One of the earliest privatisations in India began in the year 1991, where the welfare-state aligning the Indian economy started giving way to a globalised and liberalised one. Since then, every government has looked towards big-money players and foreign investors to balance the books.
What it did was to revamp the staggering economy by opening it up to profit-making private players. The selling off of some of the public sector shares to private generated an income of Rs. 3080 crore and helped revive India from the huge economic debt.
A similar major privatisation drive can be anticipated in the near future, where the ruling government has decided to identify ‘strategic sectors’ that require government intervention and investment.
The number of Public Sector Enterprises (PSEs) in these strategic sectors would be limited to just four and the private sector can also have a say in these.
The areas that would fall under ‘non-strategic’ sectors would witness the exit of government investment, leaving them to sole operation by the private sector. The government has selected 16 PSEs for the purpose, one among which is Bharat Heavy Electricals (BHEL).
This massive privatisation drive is being faced with a considerable amount of backlash, in addition, to support from some fronts. The support of privatisation comes from the stance that it will improve the quality by cutting down on unit costs as well as the rampant corruption and increase the output and improve the overall quality.
According to the Public Enterprises Survey of 2018-19, around 70 Central Public Enterprises incurred losses of about Rs. 31,635 crore in FY19. The rotation of management in the top rungs and the typical government job type complacency has made PSEs inefficient, thus necessitating privatisation.
The other stance views PSEs as national heritage and that they should stay in the hands of the state and not left to the incentive-centred private sector. The backlash is a stronger one and is contested on several grounds.
Requirement For State Hand-Holding Rather Than Disinvestment
The ongoing pandemic has given a terrible jolt to the Indian economy and to counter the same, the government announced major stimulus packages that would boost the economy, and privatisation of PSEs is one among them.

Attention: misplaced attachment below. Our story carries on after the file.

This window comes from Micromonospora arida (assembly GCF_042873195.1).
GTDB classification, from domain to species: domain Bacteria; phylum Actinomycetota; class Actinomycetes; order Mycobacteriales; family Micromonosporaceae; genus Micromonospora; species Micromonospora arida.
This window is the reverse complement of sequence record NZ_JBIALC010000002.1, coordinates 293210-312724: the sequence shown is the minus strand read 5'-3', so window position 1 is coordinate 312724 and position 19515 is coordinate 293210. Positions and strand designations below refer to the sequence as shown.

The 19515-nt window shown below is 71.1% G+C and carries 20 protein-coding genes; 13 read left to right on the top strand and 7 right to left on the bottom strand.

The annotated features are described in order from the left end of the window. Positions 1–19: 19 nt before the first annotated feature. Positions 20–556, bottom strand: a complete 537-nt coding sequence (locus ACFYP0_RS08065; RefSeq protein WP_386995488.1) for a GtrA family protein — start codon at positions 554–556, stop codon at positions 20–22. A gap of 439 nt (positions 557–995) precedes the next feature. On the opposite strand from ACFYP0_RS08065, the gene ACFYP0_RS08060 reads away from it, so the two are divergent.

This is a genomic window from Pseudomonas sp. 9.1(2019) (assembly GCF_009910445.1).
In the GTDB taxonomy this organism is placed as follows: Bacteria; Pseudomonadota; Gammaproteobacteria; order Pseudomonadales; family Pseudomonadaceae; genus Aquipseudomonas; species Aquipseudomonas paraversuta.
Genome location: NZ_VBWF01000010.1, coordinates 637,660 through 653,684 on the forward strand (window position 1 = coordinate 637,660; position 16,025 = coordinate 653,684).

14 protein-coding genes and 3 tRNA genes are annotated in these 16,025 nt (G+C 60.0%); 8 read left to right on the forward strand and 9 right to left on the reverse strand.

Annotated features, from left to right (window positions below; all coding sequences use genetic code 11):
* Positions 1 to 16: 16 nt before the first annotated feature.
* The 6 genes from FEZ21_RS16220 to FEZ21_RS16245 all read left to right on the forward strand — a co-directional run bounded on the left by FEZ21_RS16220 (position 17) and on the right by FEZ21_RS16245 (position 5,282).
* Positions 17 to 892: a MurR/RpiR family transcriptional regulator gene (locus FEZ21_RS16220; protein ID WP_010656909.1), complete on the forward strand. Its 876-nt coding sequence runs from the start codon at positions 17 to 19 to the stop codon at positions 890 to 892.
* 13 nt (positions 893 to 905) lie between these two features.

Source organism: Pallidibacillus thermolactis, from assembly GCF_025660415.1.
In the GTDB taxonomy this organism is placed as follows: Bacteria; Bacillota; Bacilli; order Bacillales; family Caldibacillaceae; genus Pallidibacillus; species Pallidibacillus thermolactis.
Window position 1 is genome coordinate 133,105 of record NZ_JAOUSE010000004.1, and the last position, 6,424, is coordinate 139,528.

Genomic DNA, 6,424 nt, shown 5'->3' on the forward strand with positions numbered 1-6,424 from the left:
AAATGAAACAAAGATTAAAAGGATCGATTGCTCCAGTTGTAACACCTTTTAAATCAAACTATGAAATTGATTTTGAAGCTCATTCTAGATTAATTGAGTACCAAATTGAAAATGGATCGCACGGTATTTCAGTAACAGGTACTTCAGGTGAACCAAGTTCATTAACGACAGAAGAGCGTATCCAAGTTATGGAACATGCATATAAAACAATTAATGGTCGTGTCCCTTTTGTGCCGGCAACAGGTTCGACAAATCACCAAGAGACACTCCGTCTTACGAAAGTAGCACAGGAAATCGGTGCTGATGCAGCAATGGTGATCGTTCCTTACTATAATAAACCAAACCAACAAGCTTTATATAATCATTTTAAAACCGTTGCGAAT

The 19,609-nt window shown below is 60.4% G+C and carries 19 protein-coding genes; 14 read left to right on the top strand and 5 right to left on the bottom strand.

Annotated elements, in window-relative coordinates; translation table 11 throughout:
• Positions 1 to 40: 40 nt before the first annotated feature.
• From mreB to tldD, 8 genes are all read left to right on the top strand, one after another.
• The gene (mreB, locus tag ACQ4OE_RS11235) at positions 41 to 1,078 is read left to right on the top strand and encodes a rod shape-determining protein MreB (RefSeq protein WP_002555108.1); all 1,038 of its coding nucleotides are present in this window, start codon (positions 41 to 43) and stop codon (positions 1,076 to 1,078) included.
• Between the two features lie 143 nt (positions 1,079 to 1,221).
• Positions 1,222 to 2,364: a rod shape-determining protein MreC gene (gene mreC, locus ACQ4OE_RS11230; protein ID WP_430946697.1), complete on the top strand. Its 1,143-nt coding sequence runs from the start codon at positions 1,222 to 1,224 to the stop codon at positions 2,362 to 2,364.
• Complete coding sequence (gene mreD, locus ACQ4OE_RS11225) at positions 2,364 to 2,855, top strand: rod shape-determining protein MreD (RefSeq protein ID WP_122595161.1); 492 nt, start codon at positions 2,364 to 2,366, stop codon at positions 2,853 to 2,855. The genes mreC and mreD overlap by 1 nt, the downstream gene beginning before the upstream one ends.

At a stage where the unemployment rate in India has risen to over 23%, this strategic disinvestment by the government would also risk the jobs of more than 15 lakh people who are employed in these PSEs.
In addition to this, the much-debated draft National Education Policy or NEP lays emphasis on privatisation of higher education in the country. It talks about having multidisciplinary and high-profile Higher Educational Institutes (HEIs) in every district, the costs for which could only be borne by private investors.
At the same time, there is no concrete mention on guaranteeing or improving the faulty public education policies.
While it is true that the government revenues have faced a severe dearth in the recent few years, especially due to the COVID-19 pandemic, and privatisation of major CPSEs can bring in an influx of much-needed revenue, this does not seem the perfect time to implement the decision.
The economy and major government entities require careful hand-holding by the government in order to stand on their own feet.
On a personal note, I’ve seen my mother, who is a LIC employee go on strike with her colleagues. Most LIC employees fear the loss of secure jobs if private entities take over.
A path-breaking decision such as the privatisation of such crucial entities needs to be done in a phased manner and needs to be postponed by at least 2-3 years so that proposed risks from privatisation can be minimised, in addition to generating the targeted revenue and efficiency.
Image Source: Google Images
Connect With The Blogger: @som_beingme
This post is tagged under: air india privatization, du privatisation, FDI in retail, Indian railways, lic privatisation, privatisation of TISS, strategic disinvestment